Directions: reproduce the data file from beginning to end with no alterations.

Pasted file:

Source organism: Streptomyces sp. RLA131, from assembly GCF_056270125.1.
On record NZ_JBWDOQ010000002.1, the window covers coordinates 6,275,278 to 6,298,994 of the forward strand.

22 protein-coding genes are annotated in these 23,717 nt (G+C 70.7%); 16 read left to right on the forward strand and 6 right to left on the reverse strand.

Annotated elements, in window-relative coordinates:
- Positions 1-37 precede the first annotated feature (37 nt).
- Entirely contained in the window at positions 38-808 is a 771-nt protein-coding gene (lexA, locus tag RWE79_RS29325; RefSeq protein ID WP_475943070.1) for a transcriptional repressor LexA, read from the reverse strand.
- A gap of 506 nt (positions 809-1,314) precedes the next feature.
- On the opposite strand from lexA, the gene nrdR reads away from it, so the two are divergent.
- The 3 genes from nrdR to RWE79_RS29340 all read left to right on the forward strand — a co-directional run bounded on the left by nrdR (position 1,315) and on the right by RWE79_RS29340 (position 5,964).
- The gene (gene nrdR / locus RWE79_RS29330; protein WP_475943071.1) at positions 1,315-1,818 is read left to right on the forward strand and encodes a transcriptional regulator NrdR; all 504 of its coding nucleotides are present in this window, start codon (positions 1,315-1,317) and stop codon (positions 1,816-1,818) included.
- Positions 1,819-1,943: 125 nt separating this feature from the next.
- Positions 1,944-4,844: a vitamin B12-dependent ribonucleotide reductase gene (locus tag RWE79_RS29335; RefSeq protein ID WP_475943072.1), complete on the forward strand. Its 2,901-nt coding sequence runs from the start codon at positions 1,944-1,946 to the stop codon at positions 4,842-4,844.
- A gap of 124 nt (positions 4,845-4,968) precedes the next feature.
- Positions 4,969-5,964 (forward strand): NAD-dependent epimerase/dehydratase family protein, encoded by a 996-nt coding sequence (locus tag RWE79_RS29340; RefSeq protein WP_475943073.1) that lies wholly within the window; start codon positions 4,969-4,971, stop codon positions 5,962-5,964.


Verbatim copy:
Source organism: Streptomyces sp. RLA131, from assembly GCF_056270125.1.
On record NZ_JBWDOQ010000002.1, the window covers coordinates 6,275,278 to 6,298,994 of the forward strand.

22 protein-coding genes are annotated in these 23,717 nt (G+C 70.7%); 16 read left to right on the forward strand and 6 right to left on the reverse strand.

Annotated elements, in window-relative coordinates:
- Positions 1-37 precede the first annotated feature (37 nt).
- Entirely contained in the window at positions 38-808 is a 771-nt protein-coding gene (lexA, locus tag RWE79_RS29325; RefSeq protein ID WP_475943070.1) for a transcriptional repressor LexA, read from the reverse strand.
- A gap of 506 nt (positions 809-1,314) precedes the next feature.
- On the opposite strand from lexA, the gene nrdR reads away from it, so the two are divergent.
- The 3 genes from nrdR to RWE79_RS29340 all read left to right on the forward strand — a co-directional run bounded on the left by nrdR (position 1,315) and on the right by RWE79_RS29340 (position 5,964).
- The gene (gene nrdR / locus RWE79_RS29330; protein WP_475943071.1) at positions 1,315-1,818 is read left to right on the forward strand and encodes a transcriptional regulator NrdR; all 504 of its coding nucleotides are present in this window, start codon (positions 1,315-1,317) and stop codon (positions 1,816-1,818) included.
- Positions 1,819-1,943: 125 nt separating this feature from the next.
- Positions 1,944-4,844: a vitamin B12-dependent ribonucleotide reductase gene (locus tag RWE79_RS29335; RefSeq protein ID WP_475943072.1), complete on the forward strand. Its 2,901-nt coding sequence runs from the start codon at positions 1,944-1,946 to the stop codon at positions 4,842-4,844.
- A gap of 124 nt (positions 4,845-4,968) precedes the next feature.
- Positions 4,969-5,964 (forward strand): NAD-dependent epimerase/dehydratase family protein, encoded by a 996-nt coding sequence (locus tag RWE79_RS29340; RefSeq protein WP_475943073.1) that lies wholly within the window; start codon positions 4,969-4,971, stop codon positions 5,962-5,964.